So, this morning’s banner story in the Philippine Daily Inquirer reads: Bureau of Customs abolition planned.
Who’s planning it? Malacañang. Who is proposing it? Embattled Customs Commissioner Ruffy Biazon. That’s right, the head of the agency itself who has been under the pump for failing to curb the rampant smuggling activities that are allegedly continuing despite the president’s mantra of Daang Matuwid.
In a face-to-face conference with editors of the PDI, Biazon offered up the possibility of overhauling the agency from the top-down, by replacing it with a new professionally led one. He says resistance to his reform measures from the frontline staff at the bureau has led him to take this view. In public policy parlance, we call this phenomenon the tail wagging the dog or “street-level bureaucrats” distorting the policy decisions made at the top. Here is a quote from the report:
Biazon cited the example of Peru, which, to defeat corruption and smuggling, abolished its custom department, put up a new one, adopted strict qualifications for hiring, and paid higher salaries to the new officers and employees running the new agency. In the case of the Philippines, Biazon said, corruption is deeply entrenched in the customs bureau’s culture and system so firing a few people or catching some smugglers will not solve the problem. [emphasis mine]
Well, well, well, I am happy to see that something I had recommended back in July 2011 in a piece called, the National Development Project, is finally being given some serious consideration although my proposal included not just the Bureau of Customs, but the Bureau of Internal Revenue and all other revenue generating agencies. Despite their best intentions, it has taken the palace nearly two years to catch-up to the policy conclusion I had already made regarding its anti-corruption campaign in the bureau.
Pursuing good governance doesn’t come cheap. I recognised this fact. But the administration of PNoy felt that it needed to wage a moral crusade first to separate “light from darkness”. My proposals at least acknowledge that if we are to address the cost impact of Daang Matuwid, we have to raise additional revenues. And to do that we need to ensure that our revenue generating agencies are professionally run. With respect to the proposal itself, here is a brief quote from my previous post:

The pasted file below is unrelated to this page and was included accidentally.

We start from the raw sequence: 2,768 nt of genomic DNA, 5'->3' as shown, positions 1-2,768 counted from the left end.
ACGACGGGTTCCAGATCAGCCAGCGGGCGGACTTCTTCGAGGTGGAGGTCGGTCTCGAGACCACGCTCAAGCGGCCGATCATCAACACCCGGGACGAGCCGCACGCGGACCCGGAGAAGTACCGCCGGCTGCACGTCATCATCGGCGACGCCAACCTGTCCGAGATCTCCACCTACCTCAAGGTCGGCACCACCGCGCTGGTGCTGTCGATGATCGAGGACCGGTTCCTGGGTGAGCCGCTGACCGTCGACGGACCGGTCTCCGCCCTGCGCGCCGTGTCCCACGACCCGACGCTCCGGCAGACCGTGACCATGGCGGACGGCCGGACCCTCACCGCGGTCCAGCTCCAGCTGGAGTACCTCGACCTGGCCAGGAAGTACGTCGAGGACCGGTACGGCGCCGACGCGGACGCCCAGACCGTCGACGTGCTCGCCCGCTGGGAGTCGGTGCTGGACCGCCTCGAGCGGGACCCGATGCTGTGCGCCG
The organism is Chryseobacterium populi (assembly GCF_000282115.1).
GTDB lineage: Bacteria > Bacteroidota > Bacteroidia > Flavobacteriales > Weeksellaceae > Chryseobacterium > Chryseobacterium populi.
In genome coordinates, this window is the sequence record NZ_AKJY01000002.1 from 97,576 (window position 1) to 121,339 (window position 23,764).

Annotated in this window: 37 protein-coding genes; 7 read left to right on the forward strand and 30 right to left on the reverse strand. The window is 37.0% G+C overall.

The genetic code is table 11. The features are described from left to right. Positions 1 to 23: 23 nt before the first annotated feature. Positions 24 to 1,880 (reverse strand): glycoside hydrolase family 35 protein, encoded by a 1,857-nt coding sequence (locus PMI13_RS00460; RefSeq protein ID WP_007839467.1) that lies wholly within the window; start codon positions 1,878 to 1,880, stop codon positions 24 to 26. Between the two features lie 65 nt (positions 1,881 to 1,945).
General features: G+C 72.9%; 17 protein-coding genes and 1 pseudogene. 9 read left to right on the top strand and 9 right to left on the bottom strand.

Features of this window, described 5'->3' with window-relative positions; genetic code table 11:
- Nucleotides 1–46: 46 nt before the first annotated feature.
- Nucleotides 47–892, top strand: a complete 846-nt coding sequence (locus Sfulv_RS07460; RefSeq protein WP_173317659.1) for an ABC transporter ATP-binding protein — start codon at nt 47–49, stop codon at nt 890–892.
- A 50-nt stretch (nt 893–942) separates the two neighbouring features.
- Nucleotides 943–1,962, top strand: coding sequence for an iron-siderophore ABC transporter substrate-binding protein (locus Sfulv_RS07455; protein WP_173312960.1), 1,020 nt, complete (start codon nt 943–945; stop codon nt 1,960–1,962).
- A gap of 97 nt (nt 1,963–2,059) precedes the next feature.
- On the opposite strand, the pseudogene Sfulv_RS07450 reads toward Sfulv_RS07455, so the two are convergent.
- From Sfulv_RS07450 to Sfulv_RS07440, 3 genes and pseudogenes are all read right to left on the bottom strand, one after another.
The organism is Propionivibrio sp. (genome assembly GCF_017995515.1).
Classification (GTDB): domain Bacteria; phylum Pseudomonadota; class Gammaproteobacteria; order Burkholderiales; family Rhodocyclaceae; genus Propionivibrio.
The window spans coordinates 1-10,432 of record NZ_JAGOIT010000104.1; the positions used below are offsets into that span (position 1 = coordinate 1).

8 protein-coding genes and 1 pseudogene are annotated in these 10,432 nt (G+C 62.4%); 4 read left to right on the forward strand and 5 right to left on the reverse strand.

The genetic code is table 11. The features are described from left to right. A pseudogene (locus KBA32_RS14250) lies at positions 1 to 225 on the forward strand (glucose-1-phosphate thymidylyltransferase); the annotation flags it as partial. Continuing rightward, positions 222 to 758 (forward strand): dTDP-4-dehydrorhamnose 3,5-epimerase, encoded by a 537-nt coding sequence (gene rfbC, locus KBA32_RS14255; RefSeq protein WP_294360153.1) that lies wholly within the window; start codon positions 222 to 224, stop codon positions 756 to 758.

Corporatization is the way by which the government has been able to pay its agents salaries commensurate to, if not exceeding that of, their private counterparts. Singapore achieved this for its entire bureaucracy, but it is the sole Confucian state to do so. The others achieved it through a combination of salaries, allowances and benefits.
The newly minted GOCC (Government Owned or Controlled Corporations) law now provides greater safeguards against abuse done by non-performing companies. It will govern the corporatization of the BIR and BoC. In exchange for the higher compensation, transition into the new agencies must be based on merit and not guaranteed for old bureau officials.
The boards of the new revenue agencies should be allowed to appoint people from among the ‘best and brightest’. Tougher qualifying exams, educational attainments, and past performance should all be part of the selection process. Where posts cannot be filled with existing staff, recruiting externally should be the resort.
Biazon supports the idea of the new corporate entity to takeover the Bureau of Customs to retain 3 per cent of the total revenue it produces to allow it to pay its staff according to their performance. This again was something I had broached before with regard to prosecutors of corruption cases.
It was my view that these state prosecutors were not paid well enough to exert best efforts in retrieving ill gotten wealth, and as a result, certain cases have been left languishing for decades, or worse, settled for a pittance through plea bargain arrangements. Here is what I said on the matter:
The Ombudsman and the Office of the Solicitor General (essential generals in the fight) which are given the task of prosecuting graft cases before the Sandiganbayan and Supreme Court respectively need to have more than a kind of altruistic motivation for performing their duties. They need to have protection and financial security.
Paying them higher salaries alone might not be enough to motivate them to exert maximum effort even in very winnable cases. Some sort of sharing in the spoils which would go both to their office and to chief prosecutors and their staff needs to be put on the table.
I know that some will argue that this is the people’s money and that any recovered ill-gotten or plundered wealth needs to be returned 100% to the coffers to fund social programs. This assumes that we are working with incorruptible Confucian super bureaucrats. That is not the case here. We need to live in the real world, not in some ideal fantasy land.
Apart from these two suggestions, I also proposed outsourcing the main functions of the Commission on Audit to private accounting firms, which is the practice in Australia. If we are to truly tread the good governance path, the government has to start taking seriously these recommendations. At least with respect to customs collection, they may finally be doing so.